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Climate Change Hero

Climate Change Blog

  • 28
  • April
  • 2016

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Enviros Allege FWS Ignored Climate Change in Bull Trout Recovery Plan

Two Montana environmental groups sued the U.S. Fish and Wildlife Service on April 19, 2016, complaining among other things that the Service’s recovery plan for bull trout, a cold-water species in the Pacific Northwest protected under the Endangered Species Act, ignores the effects of climate change and wrongfully plans for the demise of many bull trout populations, not their recovery.1

More than any other freshwater salmon or trout species in the Western United States, bull trout require cold pristine water to survive, particularly when spawning and rearing. Although the Service did not consider climate change a factor when it listed bull trout under the ESA in 1999, the recovery plan, released in September 2015, discussed potential climate change effects, including smaller mountain snowpacks and earlier, heavier snowmelts that flood and scour spawning gravels and result in lower and warmer late summer streamflows. Bull trout have difficulty surviving in these warmer waters.

Recovery plans are supposed to lay out the government’s strategy for going on the offensive, describing those actions necessary to recover and ultimately de-list the species. Here, the Service’s plan is to pour resources where the most gains are likely to be won, conceding the loss of weak areas. The plaintiffs claim the Service cannot support its decision to allow the loss of some weak areas, and the plaintiffs want the Service to press forward on all fronts, protecting and preserving the strong and the weak areas alike.

In particular, the Service’s recovery plan focuses on minimizing threats from non-native fish and improving bull trout habitat, but it does not lay out a strategy for addressing the effects of climate change in all the core areas where bull trout reside. The Service says that because not all existing core areas must be preserved to meet recovery goals, the Service chooses to focus on genetic diversity, habitat, and other population needs in areas it believes will be able to best maintain cold-water conditions in the face of expected climate warming. The Service acknowledges that climate change might cause the extirpation of bull trout from some existing core areas, and its goals reflect that loss: under the plan, the Service will manage threats in at least 75 percent of core areas (covering at least 75 percent of local populations) in four of the six total recovery units.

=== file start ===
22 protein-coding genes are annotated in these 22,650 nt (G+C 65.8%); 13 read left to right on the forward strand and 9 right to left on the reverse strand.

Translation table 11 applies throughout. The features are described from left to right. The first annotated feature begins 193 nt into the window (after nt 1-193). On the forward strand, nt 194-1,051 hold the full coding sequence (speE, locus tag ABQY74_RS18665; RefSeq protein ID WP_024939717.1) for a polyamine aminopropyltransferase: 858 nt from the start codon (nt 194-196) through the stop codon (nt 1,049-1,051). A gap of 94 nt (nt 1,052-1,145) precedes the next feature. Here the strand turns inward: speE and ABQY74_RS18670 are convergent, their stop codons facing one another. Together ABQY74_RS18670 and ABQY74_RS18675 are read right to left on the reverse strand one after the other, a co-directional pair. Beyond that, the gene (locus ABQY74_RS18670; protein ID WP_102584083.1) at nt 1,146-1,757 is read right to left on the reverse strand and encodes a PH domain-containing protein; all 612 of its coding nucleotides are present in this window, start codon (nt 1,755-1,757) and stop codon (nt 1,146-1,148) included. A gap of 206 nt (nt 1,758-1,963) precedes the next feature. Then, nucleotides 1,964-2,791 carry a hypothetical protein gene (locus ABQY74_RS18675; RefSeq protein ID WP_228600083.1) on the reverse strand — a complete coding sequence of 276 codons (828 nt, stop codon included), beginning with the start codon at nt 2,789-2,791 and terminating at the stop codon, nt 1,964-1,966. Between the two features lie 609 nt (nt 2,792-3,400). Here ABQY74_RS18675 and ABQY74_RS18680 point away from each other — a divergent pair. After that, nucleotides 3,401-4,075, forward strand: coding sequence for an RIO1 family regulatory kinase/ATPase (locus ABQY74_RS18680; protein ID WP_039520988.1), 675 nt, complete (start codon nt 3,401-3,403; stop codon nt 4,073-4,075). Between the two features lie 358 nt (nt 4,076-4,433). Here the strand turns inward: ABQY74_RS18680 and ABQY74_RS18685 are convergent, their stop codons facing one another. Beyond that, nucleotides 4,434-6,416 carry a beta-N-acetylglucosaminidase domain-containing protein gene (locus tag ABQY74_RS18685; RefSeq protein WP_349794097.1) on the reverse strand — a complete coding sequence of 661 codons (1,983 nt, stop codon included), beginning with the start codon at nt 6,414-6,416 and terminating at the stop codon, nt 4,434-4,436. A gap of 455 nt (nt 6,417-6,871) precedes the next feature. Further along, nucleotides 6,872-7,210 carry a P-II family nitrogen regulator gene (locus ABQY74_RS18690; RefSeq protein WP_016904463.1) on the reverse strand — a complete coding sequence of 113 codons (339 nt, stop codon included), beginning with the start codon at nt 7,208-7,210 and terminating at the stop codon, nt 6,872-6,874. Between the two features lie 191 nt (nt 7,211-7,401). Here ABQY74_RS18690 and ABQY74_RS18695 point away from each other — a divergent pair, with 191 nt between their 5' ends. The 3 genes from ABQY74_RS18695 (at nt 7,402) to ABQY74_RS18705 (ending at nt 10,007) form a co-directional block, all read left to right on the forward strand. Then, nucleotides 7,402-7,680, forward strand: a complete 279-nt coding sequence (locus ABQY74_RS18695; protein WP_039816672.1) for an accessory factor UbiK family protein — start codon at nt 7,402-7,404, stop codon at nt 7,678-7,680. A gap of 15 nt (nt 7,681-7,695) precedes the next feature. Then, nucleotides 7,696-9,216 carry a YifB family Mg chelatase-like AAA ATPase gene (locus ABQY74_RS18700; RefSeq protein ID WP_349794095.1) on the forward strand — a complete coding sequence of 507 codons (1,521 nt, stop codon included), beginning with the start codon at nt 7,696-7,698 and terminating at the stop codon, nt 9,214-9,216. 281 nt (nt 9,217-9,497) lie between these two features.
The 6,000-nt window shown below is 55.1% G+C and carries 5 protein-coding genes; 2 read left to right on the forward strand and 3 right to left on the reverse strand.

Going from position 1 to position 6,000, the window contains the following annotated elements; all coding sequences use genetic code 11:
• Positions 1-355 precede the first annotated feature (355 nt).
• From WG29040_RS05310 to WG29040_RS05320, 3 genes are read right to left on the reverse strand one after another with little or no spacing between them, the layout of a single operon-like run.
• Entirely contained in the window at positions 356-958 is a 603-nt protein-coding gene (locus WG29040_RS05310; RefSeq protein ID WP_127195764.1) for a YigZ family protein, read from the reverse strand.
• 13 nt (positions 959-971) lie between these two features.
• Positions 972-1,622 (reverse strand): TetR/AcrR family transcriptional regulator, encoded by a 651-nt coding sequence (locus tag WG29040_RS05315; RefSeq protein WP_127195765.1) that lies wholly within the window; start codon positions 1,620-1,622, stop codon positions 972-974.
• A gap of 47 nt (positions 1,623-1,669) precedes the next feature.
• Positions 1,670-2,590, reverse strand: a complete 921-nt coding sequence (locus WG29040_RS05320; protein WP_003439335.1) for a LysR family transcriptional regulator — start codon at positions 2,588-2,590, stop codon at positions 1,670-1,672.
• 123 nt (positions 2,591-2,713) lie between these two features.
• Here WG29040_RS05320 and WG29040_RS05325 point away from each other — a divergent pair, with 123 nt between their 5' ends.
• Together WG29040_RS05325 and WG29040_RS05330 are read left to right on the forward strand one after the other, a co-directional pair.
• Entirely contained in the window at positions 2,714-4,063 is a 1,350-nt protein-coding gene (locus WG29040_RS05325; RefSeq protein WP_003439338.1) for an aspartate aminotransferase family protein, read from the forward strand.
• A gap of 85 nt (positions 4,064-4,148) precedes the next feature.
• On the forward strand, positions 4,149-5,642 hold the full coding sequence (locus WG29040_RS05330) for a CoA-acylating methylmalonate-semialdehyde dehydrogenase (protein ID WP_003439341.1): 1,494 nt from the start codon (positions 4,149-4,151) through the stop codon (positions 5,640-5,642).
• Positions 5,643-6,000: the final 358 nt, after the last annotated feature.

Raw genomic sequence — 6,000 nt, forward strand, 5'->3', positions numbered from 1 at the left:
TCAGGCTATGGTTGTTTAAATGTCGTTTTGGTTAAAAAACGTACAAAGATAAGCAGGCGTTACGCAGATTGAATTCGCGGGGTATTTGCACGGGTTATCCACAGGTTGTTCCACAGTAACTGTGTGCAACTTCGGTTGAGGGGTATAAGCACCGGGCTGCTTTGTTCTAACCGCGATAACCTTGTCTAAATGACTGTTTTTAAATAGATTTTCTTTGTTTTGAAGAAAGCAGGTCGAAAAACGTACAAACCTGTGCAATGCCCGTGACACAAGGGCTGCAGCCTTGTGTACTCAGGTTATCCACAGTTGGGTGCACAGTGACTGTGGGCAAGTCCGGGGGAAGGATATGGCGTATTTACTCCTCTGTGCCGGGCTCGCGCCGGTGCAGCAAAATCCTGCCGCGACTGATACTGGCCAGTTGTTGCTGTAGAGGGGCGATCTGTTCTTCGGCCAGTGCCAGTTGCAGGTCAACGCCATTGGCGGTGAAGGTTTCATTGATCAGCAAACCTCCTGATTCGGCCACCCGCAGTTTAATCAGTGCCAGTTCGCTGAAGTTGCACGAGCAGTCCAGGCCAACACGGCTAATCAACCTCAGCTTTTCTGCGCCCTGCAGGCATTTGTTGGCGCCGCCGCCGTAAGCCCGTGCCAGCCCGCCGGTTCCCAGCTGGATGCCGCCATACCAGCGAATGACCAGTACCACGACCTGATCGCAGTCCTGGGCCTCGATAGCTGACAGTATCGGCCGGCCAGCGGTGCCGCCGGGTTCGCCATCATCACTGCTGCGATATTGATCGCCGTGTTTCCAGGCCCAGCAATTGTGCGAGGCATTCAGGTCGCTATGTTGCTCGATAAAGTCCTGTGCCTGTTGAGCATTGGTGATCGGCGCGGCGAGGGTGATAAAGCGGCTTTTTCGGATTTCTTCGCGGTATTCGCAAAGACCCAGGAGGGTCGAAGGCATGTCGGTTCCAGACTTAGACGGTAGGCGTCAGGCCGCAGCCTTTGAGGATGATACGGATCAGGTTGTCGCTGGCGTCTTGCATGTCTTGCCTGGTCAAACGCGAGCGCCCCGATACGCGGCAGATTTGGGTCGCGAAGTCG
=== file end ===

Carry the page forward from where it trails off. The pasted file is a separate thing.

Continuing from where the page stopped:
Plaintiffs decry this decision, calling it an “extinction plan” because it allows up to 25 percent of these four recovery units to be extirpated without explaining why that extirpation does not irretrievably foreclose future recovery opportunities, especially when, according to plaintiffs, there are opportunities for the Service to work to maintain the natural hydrologic and ecologic mechanisms that can help preserve these cold-water habitats in the face of climate change. The two Montana environmental groups suing, Alliance for the Wild Rockies, Inc., and Friends of the Wild Swan, Inc., are both seasoned combatants on these types of ESA issues, having sued the Service no less than seven times since the mid-1990s to, among other things, force the Service to list the bull trout, designate bull trout critical habitat, and then revamp the bull trout recovery plan.

The Service’s recovery plan also relies on principles of adaptive management to address potential future climate change effects that the Service says are not yet completely understood or fully predictable. The plaintiffs castigate this wait-and-see framework as vaguely defined and lacking in protocols.

The Service may have the upper ground on these two claims, since courts typically defer to agency expertise and scientific judgment, and plaintiffs must show the Service’s decisions were arbitrary and capricious. This is a high bar, particularly when there is some scientific uncertainty. However, the Service may have given short shrift to comments submitted in response to the draft recovery plan on these issues, and it may not have adequately supported its conclusions that loss of up to 25 percent of local bull trout populations in four recovery units, induced by climate change, will not lead to inbreeding and loss of genetic variation and thereby thwart recovery efforts.

The Alliance for the Wild Rockies, Inc., and the Friends of the Wild Swan, Inc.’s lawsuit is filed in the United States District Court for the District of Oregon.

Plaintiffs raise a number of other concerns with the recovery plan, such as the Service’s failure to use numerical targets for bull trout populations or habitat metrics for assessing population status. The aggregate result, plaintiffs say, is a lowering of the “recovery” bar in violation of the ESA.

 

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Author

Brandon M. Tuck

Brandon M. Tuck Senior Associate